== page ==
20 to 30% of Non Hodgkin lymphoma arise from extra nodal disease. The head and neck is the second most common region for extra nodal lymphoma after the gastrointestinal tract [3]. Location of oral lymphomas is more frequent in masticatory mucosa than in movable mucosa; the lingual and buccal mucosa are rarely involved [8], whereas the gingival vestibule and Waldeyer’s ring seem to be the most frequent site of occurrence [9]. Little is known about the etiology of primary BOT lymphoma, although some cases have been reported in association with the acquired immune deficiency syndrome [10].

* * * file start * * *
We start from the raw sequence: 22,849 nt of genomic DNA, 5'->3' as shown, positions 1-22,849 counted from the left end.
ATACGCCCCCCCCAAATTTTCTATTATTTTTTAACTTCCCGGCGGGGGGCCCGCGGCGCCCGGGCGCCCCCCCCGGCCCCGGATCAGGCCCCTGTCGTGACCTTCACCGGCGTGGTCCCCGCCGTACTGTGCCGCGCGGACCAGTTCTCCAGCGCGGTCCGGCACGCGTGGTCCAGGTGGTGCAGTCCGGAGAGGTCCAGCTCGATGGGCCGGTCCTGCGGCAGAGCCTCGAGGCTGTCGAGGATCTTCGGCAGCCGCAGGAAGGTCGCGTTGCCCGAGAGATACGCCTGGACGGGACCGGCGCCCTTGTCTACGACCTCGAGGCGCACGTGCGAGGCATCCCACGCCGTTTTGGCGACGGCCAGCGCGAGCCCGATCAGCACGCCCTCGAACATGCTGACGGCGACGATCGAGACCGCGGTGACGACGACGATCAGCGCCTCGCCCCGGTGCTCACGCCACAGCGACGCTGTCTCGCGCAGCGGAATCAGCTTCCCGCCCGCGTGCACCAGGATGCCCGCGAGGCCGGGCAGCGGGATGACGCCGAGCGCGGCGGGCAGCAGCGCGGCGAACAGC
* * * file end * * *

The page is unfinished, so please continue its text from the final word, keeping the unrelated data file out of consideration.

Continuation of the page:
Clinically, BOT lymphomas may present with local swelling, pain or discomfort, change of voice and, occasionally, the tumor may cause upper airway obstruction. Despite the large volume of the primary lesion, our patient was almost asymptomatic, complaining only the unaesthetic appearance of a lump in the neck and a slight change of her voice. Despite the RMI revealed signs of cortical-subcortical atrophy and localized gliotic foci, the patient completed with good success the mini mental state examination test (score 26).